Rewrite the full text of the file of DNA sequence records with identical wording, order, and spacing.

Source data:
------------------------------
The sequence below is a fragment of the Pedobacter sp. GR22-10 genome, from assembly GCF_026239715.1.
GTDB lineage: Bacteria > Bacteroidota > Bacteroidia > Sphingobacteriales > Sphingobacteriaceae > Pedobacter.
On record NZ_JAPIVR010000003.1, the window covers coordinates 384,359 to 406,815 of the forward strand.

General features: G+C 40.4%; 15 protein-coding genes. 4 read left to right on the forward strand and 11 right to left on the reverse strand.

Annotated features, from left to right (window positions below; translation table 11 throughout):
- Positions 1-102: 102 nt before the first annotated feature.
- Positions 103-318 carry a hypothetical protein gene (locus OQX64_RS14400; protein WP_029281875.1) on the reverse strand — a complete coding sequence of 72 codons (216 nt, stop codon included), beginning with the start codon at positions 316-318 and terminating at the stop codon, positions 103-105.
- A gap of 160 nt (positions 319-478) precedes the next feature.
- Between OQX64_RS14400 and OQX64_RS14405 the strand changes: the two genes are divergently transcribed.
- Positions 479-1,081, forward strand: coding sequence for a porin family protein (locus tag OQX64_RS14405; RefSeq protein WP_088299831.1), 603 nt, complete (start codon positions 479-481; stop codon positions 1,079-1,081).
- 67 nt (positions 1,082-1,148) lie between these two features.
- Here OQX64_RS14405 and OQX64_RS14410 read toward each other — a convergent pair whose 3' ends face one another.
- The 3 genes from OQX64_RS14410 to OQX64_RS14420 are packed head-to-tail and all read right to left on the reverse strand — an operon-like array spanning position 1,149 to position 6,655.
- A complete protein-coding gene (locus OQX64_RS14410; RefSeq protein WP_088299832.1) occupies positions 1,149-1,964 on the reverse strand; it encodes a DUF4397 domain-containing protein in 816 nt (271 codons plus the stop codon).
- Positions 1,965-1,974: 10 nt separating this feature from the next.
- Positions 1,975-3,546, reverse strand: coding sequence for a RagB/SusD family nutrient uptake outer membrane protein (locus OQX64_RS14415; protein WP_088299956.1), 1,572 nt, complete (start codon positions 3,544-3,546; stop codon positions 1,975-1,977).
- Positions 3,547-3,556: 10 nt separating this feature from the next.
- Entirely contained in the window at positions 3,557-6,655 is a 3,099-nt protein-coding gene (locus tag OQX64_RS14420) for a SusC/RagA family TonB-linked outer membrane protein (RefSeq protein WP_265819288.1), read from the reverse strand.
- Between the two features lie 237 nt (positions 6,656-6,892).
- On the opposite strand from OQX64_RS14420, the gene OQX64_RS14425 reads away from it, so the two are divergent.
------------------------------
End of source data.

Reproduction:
The sequence below is a fragment of the Pedobacter sp. GR22-10 genome, from assembly GCF_026239715.1.
GTDB lineage: Bacteria > Bacteroidota > Bacteroidia > Sphingobacteriales > Sphingobacteriaceae > Pedobacter.
On record NZ_JAPIVR010000003.1, the window covers coordinates 384,359 to 406,815 of the forward strand.

General features: G+C 40.4%; 15 protein-coding genes. 4 read left to right on the forward strand and 11 right to left on the reverse strand.

Annotated features, from left to right (window positions below; translation table 11 throughout):
- Positions 1-102: 102 nt before the first annotated feature.
- Positions 103-318 carry a hypothetical protein gene (locus OQX64_RS14400; protein WP_029281875.1) on the reverse strand — a complete coding sequence of 72 codons (216 nt, stop codon included), beginning with the start codon at positions 316-318 and terminating at the stop codon, positions 103-105.
- A gap of 160 nt (positions 319-478) precedes the next feature.
- Between OQX64_RS14400 and OQX64_RS14405 the strand changes: the two genes are divergently transcribed.
- Positions 479-1,081, forward strand: coding sequence for a porin family protein (locus tag OQX64_RS14405; RefSeq protein WP_088299831.1), 603 nt, complete (start codon positions 479-481; stop codon positions 1,079-1,081).
- 67 nt (positions 1,082-1,148) lie between these two features.
- Here OQX64_RS14405 and OQX64_RS14410 read toward each other — a convergent pair whose 3' ends face one another.
- The 3 genes from OQX64_RS14410 to OQX64_RS14420 are packed head-to-tail and all read right to left on the reverse strand — an operon-like array spanning position 1,149 to position 6,655.
- A complete protein-coding gene (locus OQX64_RS14410; RefSeq protein WP_088299832.1) occupies positions 1,149-1,964 on the reverse strand; it encodes a DUF4397 domain-containing protein in 816 nt (271 codons plus the stop codon).
- Positions 1,965-1,974: 10 nt separating this feature from the next.
- Positions 1,975-3,546, reverse strand: coding sequence for a RagB/SusD family nutrient uptake outer membrane protein (locus OQX64_RS14415; protein WP_088299956.1), 1,572 nt, complete (start codon positions 3,544-3,546; stop codon positions 1,975-1,977).
- Positions 3,547-3,556: 10 nt separating this feature from the next.
- Entirely contained in the window at positions 3,557-6,655 is a 3,099-nt protein-coding gene (locus tag OQX64_RS14420) for a SusC/RagA family TonB-linked outer membrane protein (RefSeq protein WP_265819288.1), read from the reverse strand.
- Between the two features lie 237 nt (positions 6,656-6,892).
- On the opposite strand from OQX64_RS14420, the gene OQX64_RS14425 reads away from it, so the two are divergent.